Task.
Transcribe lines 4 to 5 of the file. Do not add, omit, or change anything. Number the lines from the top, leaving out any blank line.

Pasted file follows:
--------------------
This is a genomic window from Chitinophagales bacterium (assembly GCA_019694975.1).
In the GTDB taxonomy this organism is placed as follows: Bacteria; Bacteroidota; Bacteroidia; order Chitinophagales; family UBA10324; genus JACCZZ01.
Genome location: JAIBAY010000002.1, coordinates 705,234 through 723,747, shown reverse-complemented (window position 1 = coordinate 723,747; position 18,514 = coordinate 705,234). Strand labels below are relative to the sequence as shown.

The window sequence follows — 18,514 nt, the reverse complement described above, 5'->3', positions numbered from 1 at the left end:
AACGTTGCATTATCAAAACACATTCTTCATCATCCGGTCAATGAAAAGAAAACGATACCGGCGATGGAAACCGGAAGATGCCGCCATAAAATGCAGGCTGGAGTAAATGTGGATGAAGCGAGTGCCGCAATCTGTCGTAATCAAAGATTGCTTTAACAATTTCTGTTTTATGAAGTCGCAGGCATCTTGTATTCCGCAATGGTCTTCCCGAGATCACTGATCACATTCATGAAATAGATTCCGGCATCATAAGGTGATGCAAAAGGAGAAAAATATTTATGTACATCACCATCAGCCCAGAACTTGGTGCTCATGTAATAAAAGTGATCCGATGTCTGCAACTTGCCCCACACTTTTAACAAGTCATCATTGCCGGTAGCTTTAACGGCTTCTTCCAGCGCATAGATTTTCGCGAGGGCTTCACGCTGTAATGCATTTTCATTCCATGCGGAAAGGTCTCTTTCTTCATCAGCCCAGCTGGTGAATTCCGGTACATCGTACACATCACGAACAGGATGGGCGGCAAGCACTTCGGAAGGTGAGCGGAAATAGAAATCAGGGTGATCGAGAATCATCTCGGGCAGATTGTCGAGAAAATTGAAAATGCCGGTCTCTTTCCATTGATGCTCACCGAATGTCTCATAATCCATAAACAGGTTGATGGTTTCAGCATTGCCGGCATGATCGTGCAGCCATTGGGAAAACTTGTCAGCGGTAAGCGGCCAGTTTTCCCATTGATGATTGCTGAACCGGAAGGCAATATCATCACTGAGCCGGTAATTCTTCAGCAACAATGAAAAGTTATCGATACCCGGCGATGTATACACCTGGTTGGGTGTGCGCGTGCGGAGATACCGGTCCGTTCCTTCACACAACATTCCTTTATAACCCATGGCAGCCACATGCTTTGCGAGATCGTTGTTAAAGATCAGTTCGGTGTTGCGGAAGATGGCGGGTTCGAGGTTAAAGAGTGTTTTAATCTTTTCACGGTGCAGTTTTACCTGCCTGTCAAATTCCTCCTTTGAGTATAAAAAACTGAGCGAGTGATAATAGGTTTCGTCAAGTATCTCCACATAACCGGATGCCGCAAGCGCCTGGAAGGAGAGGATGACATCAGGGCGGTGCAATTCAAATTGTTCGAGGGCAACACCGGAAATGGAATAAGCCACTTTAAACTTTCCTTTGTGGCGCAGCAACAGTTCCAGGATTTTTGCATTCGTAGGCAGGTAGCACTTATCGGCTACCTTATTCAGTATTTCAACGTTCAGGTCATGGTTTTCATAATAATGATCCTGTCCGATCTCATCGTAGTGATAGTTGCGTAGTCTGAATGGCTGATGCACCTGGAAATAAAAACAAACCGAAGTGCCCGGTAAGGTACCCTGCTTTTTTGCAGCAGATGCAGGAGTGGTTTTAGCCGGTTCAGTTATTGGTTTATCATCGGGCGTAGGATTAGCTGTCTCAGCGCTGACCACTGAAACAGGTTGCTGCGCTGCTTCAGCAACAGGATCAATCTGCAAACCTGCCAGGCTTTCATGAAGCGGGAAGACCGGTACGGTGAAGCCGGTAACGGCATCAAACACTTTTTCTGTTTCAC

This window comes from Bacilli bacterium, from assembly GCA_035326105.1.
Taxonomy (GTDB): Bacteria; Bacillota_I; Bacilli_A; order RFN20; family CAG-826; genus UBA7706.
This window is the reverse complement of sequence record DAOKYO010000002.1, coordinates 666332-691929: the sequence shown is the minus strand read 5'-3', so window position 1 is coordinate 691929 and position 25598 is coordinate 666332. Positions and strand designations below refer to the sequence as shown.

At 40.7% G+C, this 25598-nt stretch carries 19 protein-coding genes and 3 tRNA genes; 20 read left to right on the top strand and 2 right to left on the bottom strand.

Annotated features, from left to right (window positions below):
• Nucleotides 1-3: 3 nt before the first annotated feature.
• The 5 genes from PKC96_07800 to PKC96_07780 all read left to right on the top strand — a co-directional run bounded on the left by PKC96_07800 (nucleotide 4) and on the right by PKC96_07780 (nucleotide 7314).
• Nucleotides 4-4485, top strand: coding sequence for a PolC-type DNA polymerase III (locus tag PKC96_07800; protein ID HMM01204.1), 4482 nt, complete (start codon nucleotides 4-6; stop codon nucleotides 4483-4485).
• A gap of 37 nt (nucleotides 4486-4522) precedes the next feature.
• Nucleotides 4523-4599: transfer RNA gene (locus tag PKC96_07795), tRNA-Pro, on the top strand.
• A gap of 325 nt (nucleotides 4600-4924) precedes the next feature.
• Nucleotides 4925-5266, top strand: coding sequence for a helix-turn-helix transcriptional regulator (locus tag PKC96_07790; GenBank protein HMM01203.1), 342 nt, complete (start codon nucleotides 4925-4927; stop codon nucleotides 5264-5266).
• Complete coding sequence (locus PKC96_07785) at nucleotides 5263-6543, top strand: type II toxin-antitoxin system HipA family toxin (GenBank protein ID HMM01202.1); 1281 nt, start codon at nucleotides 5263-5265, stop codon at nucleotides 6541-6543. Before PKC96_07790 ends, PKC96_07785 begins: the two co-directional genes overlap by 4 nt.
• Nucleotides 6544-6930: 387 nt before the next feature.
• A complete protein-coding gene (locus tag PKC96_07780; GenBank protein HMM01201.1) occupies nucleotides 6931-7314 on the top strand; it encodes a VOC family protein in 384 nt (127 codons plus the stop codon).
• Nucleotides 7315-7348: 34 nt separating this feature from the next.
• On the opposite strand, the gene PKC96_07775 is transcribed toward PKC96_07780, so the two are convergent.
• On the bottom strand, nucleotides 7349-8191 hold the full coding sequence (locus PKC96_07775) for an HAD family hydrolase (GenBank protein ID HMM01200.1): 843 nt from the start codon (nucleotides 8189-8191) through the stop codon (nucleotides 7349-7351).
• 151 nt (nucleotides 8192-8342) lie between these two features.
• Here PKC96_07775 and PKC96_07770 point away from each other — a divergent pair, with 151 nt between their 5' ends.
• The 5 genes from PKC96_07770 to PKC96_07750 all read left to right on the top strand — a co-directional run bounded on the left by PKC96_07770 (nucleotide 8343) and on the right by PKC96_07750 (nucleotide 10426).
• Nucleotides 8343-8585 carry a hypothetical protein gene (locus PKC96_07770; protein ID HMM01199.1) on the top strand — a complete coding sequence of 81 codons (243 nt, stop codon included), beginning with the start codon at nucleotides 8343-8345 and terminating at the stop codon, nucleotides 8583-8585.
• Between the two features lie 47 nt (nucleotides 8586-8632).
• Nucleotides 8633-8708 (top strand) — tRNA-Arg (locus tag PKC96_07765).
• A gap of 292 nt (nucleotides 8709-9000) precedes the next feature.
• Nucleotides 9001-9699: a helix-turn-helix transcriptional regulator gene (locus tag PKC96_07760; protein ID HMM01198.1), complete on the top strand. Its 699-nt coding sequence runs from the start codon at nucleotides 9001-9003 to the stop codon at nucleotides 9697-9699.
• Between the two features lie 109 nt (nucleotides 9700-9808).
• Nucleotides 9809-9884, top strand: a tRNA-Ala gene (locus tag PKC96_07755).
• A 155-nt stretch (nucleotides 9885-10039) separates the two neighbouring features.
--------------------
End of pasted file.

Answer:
The window sequence follows — 18,514 nt, the reverse complement described above, 5'->3', positions numbered from 1 at the left end:
AACGTTGCATTATCAAAACACATTCTTCATCATCCGGTCAATGAAAAGAAAACGATACCGGCGATGGAAACCGGAAGATGCCGCCATAAAATGCAGGCTGGAGTAAATGTGGATGAAGCGAGTGCCGCAATCTGTCGTAATCAAAGATTGCTTTAACAATTTCTGTTTTATGAAGTCGCAGGCATCTTGTATTCCGCAATGGTCTTCCCGAGATCACTGATCACATTCATGAAATAGATTCCGGCATCATAAGGTGATGCAAAAGGAGAAAAATATTTATGTACATCACCATCAGCCCAGAACTTGGTGCTCATGTAATAAAAGTGATCCGATGTCTGCAACTTGCCCCACACTTTTAACAAGTCATCATTGCCGGTAGCTTTAACGGCTTCTTCCAGCGCATAGATTTTCGCGAGGGCTTCACGCTGTAATGCATTTTCATTCCATGCGGAAAGGTCTCTTTCTTCATCAGCCCAGCTGGTGAATTCCGGTACATCGTACACATCACGAACAGGATGGGCGGCAAGCACTTCGGAAGGTGAGCGGAAATAGAAATCAGGGTGATCGAGAATCATCTCGGGCAGATTGTCGAGAAAATTGAAAATGCCGGTCTCTTTCCATTGATGCTCACCGAATGTCTCATAATCCATAAACAGGTTGATGGTTTCAGCATTGCCGGCATGATCGTGCAGCCATTGGGAAAACTTGTCAGCGGTAAGCGGCCAGTTTTCCCATTGATGATTGCTGAACCGGAAGGCAATATCATCACTGAGCCGGTAATTCTTCAGCAACAATGAAAAGTTATCGATACCCGGCGATGTATACACCTGGTTGGGTGTGCGCGTGCGGAGATACCGGTCCGTTCCTTCACACAACATTCCTTTATAACCCATGGCAGCCACATGCTTTGCGAGATCGTTGTTAAAGATCAGTTCGGTGTTGCGGAAGATGGCGGGTTCGAGGTTAAAGAGTGTTTTAATCTTTTCACGGTGCAGTTTTACCTGCCTGTCAAATTCCTCCTTTGAGTATAAAAAACTGAGCGAGTGATAATAGGTTTCGTCAAGTATCTCCACATAACCGGATGCCGCAAGCGCCTGGAAGGAGAGGATGACATCAGGGCGGTGCAATTCAAATTGTTCGAGGGCAACACCGGAAATGGAATAAGCCACTTTAAACTTTCCTTTGTGGCGCAGCAACAGTTCCAGGATTTTTGCATTCGTAGGCAGGTAGCACTTATCGGCTACCTTATTCAGTATTTCAACGTTCAGGTCATGGTTTTCATAATAATGATCCTGTCCGATCTCATCGTAGTGATAGTTGCGTAGTCTGAATGGCTGATGCACCTGGAAATAAAAACAAACCGAAGTGCCCGGTAAGGTACCCTGCTTTTTTGCAGCAGATGCAGGAGTGGTTTTAGCCGGTTCAGTTATTGGTTTATCATCGGGCGTAGGATTAGCTGTCTCAGCGCTGACCACTGAAACAGGTTGCTGCGCTGCTTCAGCAACAGGATCAATCTGCAAACCTGCCAGGCTTTCATGAAGCGGGAAGACCGGTACGGTGAAGCCGGTAACGGCATCAAACACTTTTTCTGTTTCAC